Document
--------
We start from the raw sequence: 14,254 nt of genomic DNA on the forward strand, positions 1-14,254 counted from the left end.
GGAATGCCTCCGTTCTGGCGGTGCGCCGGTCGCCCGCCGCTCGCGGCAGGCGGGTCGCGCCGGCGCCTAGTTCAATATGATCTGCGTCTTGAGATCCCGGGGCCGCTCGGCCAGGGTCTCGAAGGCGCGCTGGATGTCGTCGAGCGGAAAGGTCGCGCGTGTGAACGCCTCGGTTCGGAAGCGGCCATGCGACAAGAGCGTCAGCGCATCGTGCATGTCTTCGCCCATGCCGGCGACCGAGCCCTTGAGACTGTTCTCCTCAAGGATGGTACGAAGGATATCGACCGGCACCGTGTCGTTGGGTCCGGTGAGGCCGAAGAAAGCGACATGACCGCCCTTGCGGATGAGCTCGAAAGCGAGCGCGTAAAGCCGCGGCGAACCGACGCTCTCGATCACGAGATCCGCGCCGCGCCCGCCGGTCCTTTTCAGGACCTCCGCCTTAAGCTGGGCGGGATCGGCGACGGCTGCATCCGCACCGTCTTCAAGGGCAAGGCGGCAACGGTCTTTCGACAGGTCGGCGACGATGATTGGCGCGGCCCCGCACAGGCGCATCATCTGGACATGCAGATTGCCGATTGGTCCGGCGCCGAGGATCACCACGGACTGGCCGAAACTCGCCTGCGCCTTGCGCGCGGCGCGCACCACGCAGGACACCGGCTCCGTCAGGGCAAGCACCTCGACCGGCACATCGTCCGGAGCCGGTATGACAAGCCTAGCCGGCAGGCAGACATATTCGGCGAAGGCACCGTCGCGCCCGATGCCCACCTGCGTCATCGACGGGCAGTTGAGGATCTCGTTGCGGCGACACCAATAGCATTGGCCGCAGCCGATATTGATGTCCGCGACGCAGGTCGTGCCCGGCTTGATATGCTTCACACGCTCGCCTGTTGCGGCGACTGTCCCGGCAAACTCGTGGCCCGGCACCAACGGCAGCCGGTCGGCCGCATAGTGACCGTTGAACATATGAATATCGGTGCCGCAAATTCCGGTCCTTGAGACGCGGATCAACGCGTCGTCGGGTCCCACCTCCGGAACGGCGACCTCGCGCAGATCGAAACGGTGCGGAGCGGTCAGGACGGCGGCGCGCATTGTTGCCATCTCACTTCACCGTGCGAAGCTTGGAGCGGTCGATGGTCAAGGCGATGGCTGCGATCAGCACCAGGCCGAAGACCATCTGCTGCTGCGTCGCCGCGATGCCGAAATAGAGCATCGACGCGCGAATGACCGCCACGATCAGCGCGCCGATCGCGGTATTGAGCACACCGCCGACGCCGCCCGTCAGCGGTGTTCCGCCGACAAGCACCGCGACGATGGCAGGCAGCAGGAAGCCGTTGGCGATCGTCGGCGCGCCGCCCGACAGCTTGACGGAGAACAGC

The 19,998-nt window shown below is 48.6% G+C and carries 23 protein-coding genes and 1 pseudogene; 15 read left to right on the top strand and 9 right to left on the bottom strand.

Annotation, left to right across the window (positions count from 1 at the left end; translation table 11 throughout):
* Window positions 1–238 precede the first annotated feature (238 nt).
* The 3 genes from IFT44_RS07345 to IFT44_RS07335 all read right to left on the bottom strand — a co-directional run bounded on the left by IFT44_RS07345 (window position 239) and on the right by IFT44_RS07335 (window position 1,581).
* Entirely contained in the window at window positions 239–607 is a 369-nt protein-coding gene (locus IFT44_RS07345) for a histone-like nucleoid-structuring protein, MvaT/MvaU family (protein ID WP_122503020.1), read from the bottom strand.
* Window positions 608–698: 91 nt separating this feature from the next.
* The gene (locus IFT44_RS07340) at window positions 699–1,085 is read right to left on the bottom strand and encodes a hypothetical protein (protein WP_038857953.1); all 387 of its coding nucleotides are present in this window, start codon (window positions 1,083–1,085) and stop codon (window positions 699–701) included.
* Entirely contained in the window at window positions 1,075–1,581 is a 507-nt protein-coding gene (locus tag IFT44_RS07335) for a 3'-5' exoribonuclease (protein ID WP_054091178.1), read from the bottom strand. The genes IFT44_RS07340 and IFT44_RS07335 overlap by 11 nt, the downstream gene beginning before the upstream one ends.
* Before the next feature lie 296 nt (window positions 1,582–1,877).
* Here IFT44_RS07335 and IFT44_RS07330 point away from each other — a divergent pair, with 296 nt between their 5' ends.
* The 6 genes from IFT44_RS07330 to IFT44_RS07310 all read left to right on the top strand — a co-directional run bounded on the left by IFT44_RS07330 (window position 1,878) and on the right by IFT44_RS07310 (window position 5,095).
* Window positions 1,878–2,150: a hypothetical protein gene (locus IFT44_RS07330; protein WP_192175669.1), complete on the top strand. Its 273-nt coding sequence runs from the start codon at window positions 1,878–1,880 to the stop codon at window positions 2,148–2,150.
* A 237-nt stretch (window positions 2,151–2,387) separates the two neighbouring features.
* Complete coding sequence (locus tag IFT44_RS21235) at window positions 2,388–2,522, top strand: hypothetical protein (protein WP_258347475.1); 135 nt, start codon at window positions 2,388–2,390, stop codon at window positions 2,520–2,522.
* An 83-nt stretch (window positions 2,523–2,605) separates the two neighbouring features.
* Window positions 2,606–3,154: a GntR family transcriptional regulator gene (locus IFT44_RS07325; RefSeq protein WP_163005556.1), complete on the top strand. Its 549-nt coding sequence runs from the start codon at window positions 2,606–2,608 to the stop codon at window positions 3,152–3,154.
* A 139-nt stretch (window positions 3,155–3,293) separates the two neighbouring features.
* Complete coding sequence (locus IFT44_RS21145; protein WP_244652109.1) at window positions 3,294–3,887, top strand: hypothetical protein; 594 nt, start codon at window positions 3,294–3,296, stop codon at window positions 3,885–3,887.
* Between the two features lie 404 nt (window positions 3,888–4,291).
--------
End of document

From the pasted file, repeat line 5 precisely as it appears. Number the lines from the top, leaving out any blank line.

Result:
* Window positions 1–238 precede the first annotated feature (238 nt).